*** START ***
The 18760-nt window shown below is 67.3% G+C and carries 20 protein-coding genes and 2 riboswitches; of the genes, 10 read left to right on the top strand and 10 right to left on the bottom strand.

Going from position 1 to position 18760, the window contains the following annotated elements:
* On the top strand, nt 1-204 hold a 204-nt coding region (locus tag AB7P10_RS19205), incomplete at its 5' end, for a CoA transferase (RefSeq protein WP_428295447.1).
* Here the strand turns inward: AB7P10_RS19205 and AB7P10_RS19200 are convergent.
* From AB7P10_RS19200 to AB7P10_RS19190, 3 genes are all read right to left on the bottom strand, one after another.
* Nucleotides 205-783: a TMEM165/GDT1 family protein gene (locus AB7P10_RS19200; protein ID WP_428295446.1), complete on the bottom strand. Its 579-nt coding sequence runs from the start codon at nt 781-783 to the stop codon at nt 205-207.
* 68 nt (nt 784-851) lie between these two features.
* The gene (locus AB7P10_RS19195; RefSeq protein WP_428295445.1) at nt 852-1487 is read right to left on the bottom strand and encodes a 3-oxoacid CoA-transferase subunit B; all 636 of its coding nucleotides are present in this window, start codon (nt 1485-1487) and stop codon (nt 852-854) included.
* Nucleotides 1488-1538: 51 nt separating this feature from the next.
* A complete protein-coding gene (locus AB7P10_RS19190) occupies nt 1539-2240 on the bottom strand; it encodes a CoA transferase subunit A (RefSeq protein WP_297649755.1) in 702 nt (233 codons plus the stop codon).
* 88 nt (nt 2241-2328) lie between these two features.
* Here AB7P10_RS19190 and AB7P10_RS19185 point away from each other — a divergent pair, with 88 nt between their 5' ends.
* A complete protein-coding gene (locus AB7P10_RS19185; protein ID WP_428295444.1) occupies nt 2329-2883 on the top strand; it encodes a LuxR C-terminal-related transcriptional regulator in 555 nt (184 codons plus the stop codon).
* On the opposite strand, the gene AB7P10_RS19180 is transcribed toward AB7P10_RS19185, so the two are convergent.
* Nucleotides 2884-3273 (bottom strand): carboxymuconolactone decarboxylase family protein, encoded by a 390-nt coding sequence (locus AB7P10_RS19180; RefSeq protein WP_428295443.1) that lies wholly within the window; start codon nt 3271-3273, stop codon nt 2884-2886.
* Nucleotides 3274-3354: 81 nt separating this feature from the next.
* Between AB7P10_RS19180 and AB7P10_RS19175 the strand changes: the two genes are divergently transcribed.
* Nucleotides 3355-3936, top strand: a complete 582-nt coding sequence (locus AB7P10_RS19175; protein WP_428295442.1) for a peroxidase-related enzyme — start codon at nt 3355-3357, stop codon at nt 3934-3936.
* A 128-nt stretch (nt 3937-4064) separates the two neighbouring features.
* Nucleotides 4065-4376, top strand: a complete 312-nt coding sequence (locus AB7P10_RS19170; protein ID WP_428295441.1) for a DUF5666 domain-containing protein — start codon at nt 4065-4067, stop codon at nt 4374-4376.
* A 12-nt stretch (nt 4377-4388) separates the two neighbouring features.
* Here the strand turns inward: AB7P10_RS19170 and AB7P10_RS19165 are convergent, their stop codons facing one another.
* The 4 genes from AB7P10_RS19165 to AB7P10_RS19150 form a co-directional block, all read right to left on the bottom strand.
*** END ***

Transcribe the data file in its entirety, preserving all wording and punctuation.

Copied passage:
The 18760-nt window shown below is 67.3% G+C and carries 20 protein-coding genes and 2 riboswitches; of the genes, 10 read left to right on the top strand and 10 right to left on the bottom strand.

Going from position 1 to position 18760, the window contains the following annotated elements:
* On the top strand, nt 1-204 hold a 204-nt coding region (locus tag AB7P10_RS19205), incomplete at its 5' end, for a CoA transferase (RefSeq protein WP_428295447.1).
* Here the strand turns inward: AB7P10_RS19205 and AB7P10_RS19200 are convergent.
* From AB7P10_RS19200 to AB7P10_RS19190, 3 genes are all read right to left on the bottom strand, one after another.
* Nucleotides 205-783: a TMEM165/GDT1 family protein gene (locus AB7P10_RS19200; protein ID WP_428295446.1), complete on the bottom strand. Its 579-nt coding sequence runs from the start codon at nt 781-783 to the stop codon at nt 205-207.
* 68 nt (nt 784-851) lie between these two features.
* The gene (locus AB7P10_RS19195; RefSeq protein WP_428295445.1) at nt 852-1487 is read right to left on the bottom strand and encodes a 3-oxoacid CoA-transferase subunit B; all 636 of its coding nucleotides are present in this window, start codon (nt 1485-1487) and stop codon (nt 852-854) included.
* Nucleotides 1488-1538: 51 nt separating this feature from the next.
* A complete protein-coding gene (locus AB7P10_RS19190) occupies nt 1539-2240 on the bottom strand; it encodes a CoA transferase subunit A (RefSeq protein WP_297649755.1) in 702 nt (233 codons plus the stop codon).
* 88 nt (nt 2241-2328) lie between these two features.
* Here AB7P10_RS19190 and AB7P10_RS19185 point away from each other — a divergent pair, with 88 nt between their 5' ends.
* A complete protein-coding gene (locus AB7P10_RS19185; protein ID WP_428295444.1) occupies nt 2329-2883 on the top strand; it encodes a LuxR C-terminal-related transcriptional regulator in 555 nt (184 codons plus the stop codon).
* On the opposite strand, the gene AB7P10_RS19180 is transcribed toward AB7P10_RS19185, so the two are convergent.
* Nucleotides 2884-3273 (bottom strand): carboxymuconolactone decarboxylase family protein, encoded by a 390-nt coding sequence (locus AB7P10_RS19180; RefSeq protein WP_428295443.1) that lies wholly within the window; start codon nt 3271-3273, stop codon nt 2884-2886.
* Nucleotides 3274-3354: 81 nt separating this feature from the next.
* Between AB7P10_RS19180 and AB7P10_RS19175 the strand changes: the two genes are divergently transcribed.
* Nucleotides 3355-3936, top strand: a complete 582-nt coding sequence (locus AB7P10_RS19175; protein WP_428295442.1) for a peroxidase-related enzyme — start codon at nt 3355-3357, stop codon at nt 3934-3936.
* A 128-nt stretch (nt 3937-4064) separates the two neighbouring features.
* Nucleotides 4065-4376, top strand: a complete 312-nt coding sequence (locus AB7P10_RS19170; protein ID WP_428295441.1) for a DUF5666 domain-containing protein — start codon at nt 4065-4067, stop codon at nt 4374-4376.
* A 12-nt stretch (nt 4377-4388) separates the two neighbouring features.
* Here the strand turns inward: AB7P10_RS19170 and AB7P10_RS19165 are convergent, their stop codons facing one another.
* The 4 genes from AB7P10_RS19165 to AB7P10_RS19150 form a co-directional block, all read right to left on the bottom strand.